Burma holds parliamentary by-elections on Sunday. Opposition leader Aung San Suu Kyi fears irregularities, a fair ballot cannot be amed. Not long ago, simply saying the name of the democracy movement icon was taboo.
At first glance, the streets of bustling Rangoon are filled with the ordinary, and to Western observers, chaotic hustle and bustle of a major Asian city. Cookshops, stalls, hawkers, moneychangers and betel nut sellers dominate the scene. Much, however, in Rangoon is new and downright revolutionary for the Burmese, who have been oppressed for decades by a brutal military dictatorship and largely isolated from the outside world.
Satellite dishes are suddenly sprouting up on more and more houses; restaurants and cafes display the latest editions of international newspapers; WiFi has recently become standard in many hotels and cafes. But the clearest sign of change is the ubiquitous presence of Aung San Suu Kyi. Cab drivers have photos of the opposition leader on the dashboard of their cars; smart souvenir vendors hawk Aung San Suu Kyi keychains. Pirated copies of the film "The Lady," about the life of the Nobel Peace Prize winner by Luc Besson, are on sale on every street corner for the equivalent of about 1.70 euros.
Happy, but also unsettled
Not long ago, simply saying the name of the democracy movement icon was taboo. The Burmese are happy, but also unsettled in view of this development, which President Thein Sein initiated to the surprise of almost all observers after taking office a year ago.
Archbishop Charles Bo, president of Burma's Catholic Bishops' Conference, is one of the many Burmese who are cautious about reform policies: "The degree of freedom has already improved. But it remains to be seen how serious they are."Too often in the past decades, the generals' promises of more democracy and freedom have been broken, the people suppressed, democracy fighters imprisoned and tortured.
Aung Shwe is a young man with a warm-hearted laugh who, thanks to Buddhist meditation, does not lose his balance easily. With his umbrella stretched out to protect him from the hot sun, the 30-year-old walks to work in an engineering office in his traditional longyi, the wrap-around skirt worn by both sexes in Burma. The street is full of potholes; manhole covers are missing; the battered houses on the right and left are reminiscent of Leipzig at the end of the GDR era. "Look at this," says Aung Shwe, adding with a laugh, "It could be that they're serious about reforms. But the government has no idea what it's like at the grassroots level."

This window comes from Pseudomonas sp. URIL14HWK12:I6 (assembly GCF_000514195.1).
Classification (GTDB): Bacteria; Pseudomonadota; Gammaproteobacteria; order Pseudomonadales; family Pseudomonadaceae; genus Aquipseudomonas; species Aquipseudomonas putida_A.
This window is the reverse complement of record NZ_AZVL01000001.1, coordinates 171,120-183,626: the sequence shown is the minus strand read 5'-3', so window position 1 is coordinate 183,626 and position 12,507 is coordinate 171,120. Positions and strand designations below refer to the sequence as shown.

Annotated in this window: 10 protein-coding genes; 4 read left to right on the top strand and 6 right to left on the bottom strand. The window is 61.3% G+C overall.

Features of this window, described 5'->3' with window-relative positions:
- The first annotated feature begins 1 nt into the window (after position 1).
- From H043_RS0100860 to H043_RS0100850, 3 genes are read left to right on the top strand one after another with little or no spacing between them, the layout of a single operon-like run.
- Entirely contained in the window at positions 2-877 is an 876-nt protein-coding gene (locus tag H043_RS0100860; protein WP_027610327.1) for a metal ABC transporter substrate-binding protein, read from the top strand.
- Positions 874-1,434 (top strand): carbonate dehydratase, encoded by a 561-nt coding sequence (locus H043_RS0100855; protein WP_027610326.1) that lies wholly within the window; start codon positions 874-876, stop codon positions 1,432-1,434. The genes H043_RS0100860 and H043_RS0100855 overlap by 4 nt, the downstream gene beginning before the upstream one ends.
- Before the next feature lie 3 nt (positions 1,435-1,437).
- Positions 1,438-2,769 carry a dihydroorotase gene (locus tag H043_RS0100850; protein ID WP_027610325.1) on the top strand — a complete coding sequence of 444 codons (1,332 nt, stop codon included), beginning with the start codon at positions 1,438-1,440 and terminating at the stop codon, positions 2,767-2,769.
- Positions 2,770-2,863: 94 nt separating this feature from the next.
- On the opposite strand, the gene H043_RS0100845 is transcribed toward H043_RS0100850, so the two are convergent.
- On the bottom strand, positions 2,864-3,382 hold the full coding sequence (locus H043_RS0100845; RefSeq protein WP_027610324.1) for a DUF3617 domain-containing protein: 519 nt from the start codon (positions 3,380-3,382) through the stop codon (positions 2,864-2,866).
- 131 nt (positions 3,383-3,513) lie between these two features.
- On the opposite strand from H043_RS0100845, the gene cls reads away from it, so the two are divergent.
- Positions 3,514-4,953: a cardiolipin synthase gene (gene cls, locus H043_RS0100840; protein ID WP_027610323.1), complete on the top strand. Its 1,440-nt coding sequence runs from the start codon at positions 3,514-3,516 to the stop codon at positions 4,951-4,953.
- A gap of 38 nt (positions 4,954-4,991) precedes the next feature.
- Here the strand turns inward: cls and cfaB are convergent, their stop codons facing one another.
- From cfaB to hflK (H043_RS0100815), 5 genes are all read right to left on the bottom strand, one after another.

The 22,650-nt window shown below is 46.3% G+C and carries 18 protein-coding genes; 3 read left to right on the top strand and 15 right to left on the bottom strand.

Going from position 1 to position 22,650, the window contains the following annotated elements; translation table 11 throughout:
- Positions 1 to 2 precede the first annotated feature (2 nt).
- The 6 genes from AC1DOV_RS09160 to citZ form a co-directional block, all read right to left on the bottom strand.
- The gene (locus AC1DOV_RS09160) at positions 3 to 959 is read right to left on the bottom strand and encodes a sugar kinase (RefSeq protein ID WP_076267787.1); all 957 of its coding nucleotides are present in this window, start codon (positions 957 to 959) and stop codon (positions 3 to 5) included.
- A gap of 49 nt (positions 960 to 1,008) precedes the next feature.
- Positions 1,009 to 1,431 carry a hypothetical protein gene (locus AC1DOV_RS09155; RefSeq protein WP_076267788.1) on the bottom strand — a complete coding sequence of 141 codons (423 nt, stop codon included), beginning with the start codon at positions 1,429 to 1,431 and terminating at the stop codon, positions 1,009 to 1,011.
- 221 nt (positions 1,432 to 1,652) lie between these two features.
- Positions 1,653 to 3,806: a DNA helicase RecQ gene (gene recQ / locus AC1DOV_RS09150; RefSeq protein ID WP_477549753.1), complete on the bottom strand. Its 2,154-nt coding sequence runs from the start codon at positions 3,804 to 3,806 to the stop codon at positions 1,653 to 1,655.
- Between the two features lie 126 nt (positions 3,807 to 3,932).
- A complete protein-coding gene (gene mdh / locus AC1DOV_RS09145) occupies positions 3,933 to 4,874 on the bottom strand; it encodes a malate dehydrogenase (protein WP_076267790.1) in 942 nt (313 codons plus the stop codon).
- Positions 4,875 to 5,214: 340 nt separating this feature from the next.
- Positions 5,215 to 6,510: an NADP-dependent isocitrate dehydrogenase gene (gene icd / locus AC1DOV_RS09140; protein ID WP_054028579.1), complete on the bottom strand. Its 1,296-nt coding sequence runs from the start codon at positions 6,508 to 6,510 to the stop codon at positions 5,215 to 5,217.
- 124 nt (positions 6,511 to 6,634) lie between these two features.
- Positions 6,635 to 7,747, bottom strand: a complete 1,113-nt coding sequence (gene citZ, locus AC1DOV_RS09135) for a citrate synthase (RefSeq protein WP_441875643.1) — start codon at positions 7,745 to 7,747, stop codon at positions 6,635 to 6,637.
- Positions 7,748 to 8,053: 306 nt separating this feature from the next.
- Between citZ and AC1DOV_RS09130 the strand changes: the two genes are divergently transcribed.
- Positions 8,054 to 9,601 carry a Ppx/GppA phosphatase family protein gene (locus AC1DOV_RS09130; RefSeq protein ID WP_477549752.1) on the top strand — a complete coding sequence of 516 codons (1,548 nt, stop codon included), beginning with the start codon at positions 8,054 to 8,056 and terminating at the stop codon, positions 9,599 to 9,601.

Landslide victory expected for opposition party
The headquarters of the opposition party National League for Democracy (NLD) is bustling with activity. On the first floor of the shabby building in the shadow of the Shwedagon Pagoda, helpers are packing T-shirts with the golden-yellow party logo of the fighting peacock, brochures and other campaign materials for use in the 45 constituencies that will vote on 1. April by-elections are due. The NLD, which boycotted the 2010 parliamentary elections, is contesting all constituencies. There is little doubt that the opposition party and its top candidate Aung San Suu Kyi will win by a landslide.
Apart from a few minor incidents, the election campaign has been trouble-free so far. It is the local authorities who occasionally put obstacles in the way of the NLD. "But they are quickly called to order from "above," says NLD secretary Hantha Myint. The election will not change the overwhelming parliamentary majority of Thein Sein's USDP. But the party, which is close to the military, will have to get used to a self-confident opposition.
Hantha Myint has no doubt that the NLD will be Burma's ruling party after the next regular elections in four years' time. "No one has to be afraid of us when we are in power," party leader Aung San Suu Kyi's close confidant says in English. And he does not use the "if" which expresses uncertainty, but the "when" which leaves no room for doubt.